“An idea struck me one day: there are only very few nudes in Japanese paintings. Even painters like Harunobo or Utamaro let only appear a portion of the knee or the leg, and these were the restricted area where they could represent the skin sensation. This is what encouraged me to paint nudes again after 8 years of break with the clear objective of depicting the most beautiful material that can be: human’s skin.” (Foujita quoted page 96 in Sylvie & Dominique Buisson, Léonard-Tsuguharu Foujita Volume I, Paris, France, 2001.)
The Western canon of the Nude
By the 1920s, Foujita is already a well-known figure of Montparnasse and recognised as a leading artist of the School of Paris. Since 1919 he has become a celebrity in the Parisian society after six of his works were exhibited in the Salon d’Automne. The artist explores a new environment made of parties and admirers after going through a troubled period in the First World War years in France. And he can now focus on his intention to become a world acclaimed artist who will not be identified from his Japanese identity only. Foujita is a singular figure of the art history who will have an eccentric life style, without commitment to a specific heritage or a nation but only to himself and his art. The theme of Nudes is the perfect field to illustrate this battle: an iconic canon of Western art history illustrated by his own vocabulary, inspired by Asian calligraphic technique. Foujita’s nudes would enter into the pantheon of nude representations of that time, led by figures such as Amadeo Modigliani or Chaïm Soutine.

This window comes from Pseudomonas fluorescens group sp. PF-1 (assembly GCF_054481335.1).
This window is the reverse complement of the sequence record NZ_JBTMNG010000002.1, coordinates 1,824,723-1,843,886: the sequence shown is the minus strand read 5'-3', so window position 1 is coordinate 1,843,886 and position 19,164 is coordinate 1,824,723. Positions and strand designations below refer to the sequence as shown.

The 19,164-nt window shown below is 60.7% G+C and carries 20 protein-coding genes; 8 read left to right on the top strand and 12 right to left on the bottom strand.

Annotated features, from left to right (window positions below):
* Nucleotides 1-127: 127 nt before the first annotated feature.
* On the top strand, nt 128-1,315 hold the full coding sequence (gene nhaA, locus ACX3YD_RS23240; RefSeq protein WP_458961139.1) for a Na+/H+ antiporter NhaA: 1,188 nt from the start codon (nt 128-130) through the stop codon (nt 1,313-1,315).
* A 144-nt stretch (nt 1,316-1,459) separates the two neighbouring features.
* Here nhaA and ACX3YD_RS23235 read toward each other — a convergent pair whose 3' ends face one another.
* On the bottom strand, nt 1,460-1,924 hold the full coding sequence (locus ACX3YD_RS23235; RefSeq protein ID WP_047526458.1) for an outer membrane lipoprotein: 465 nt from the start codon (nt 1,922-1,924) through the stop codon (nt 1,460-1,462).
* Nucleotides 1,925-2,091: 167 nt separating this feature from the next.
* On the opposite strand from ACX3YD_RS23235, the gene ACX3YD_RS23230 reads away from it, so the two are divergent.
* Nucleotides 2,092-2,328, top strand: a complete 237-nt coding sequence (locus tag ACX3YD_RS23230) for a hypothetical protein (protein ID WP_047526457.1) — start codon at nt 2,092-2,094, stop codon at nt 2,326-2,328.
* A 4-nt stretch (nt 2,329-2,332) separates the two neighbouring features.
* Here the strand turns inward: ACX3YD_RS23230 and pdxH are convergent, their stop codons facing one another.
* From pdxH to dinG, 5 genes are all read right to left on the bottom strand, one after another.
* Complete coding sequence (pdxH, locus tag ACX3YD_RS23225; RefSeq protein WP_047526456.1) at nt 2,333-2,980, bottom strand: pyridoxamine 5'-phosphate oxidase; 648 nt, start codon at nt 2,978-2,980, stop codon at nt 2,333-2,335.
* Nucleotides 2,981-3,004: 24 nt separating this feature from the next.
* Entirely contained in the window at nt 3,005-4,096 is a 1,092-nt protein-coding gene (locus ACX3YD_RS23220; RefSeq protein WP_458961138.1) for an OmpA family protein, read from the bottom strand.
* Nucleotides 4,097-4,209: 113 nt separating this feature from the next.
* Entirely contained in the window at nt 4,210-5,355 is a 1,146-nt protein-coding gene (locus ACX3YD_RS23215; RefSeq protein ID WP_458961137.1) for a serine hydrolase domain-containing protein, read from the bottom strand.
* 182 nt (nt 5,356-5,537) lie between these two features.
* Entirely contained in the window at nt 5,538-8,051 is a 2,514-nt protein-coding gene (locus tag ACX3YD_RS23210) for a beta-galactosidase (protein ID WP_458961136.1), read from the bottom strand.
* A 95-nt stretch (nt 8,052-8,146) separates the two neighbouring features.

Both Reclining Nude painted in 1917-18 by Modigliani (Fig. 1) and Buste de jeune fille (Lot 8)represent a modern figure of the woman. Published in 1922 the scandalous book La Garçonne (Fig.2) written by Victor Margueritte describes an urban liberated woman who proclaims to be at the borders of genre, wearing her hair short and her freedom as a banner. The model depicted in Buste de Jeune Fille illustrates this woman: seated in a languid pose, the posture is feminine while the fine and simplistic lines are shaping a figure that remains on the edges of genre. More than the traditional feminine features, this is the painted technique and the tenderness in Foujita’s representation which create this sensual feeling radiating from the portrait.
The calligraphic heritage
While exploring this theme, Foujita built his esthetic language that would characterised his unique artistic quest. The composition is almost monochrome, but her skin skin is dazzling in shades of white and grey. Afaded pink brings colour to the lips of the melancholic face. This technique called nyuhakushoku (literally “whiteness of milk”) was closely guarded secret by Foujita: he would layer his canvas with a white background to create a creamy and soft surface, perfect to capture the beauty of his models’ skin. The lines are then applied with the Japanese ink sumi technique with the menso, the thinnest brush used by traditional Japanese painters. This use of calligraphy materials is similarly found in his fellow contemporary artist Sanyu who would also circle his nudes with a refine black line, with the assured wrist of a well-trained calligrapher (Fig. 3). The purity of the line renders a lively and chaste feminine figure who inspire and mesmerize the viewer.
Buste de jeune fille stands out in Foujita’s nudes work, being also painted at a turning point in his life. 1924 was a turbulent year for the artist who divorced his first wife Fernande and marry Youki. Lucie, nicknamed Youki (literally “Snow”) by Foujita represents this “Garçonne” modern woman of the 1920s as well as Foujita’s faithful friend Kiki, the “Queen of Montparnasse.” This nude exemplifies the critical moment when Foujita’s work would become an influential figure for both spheres of the art world being eastern or western.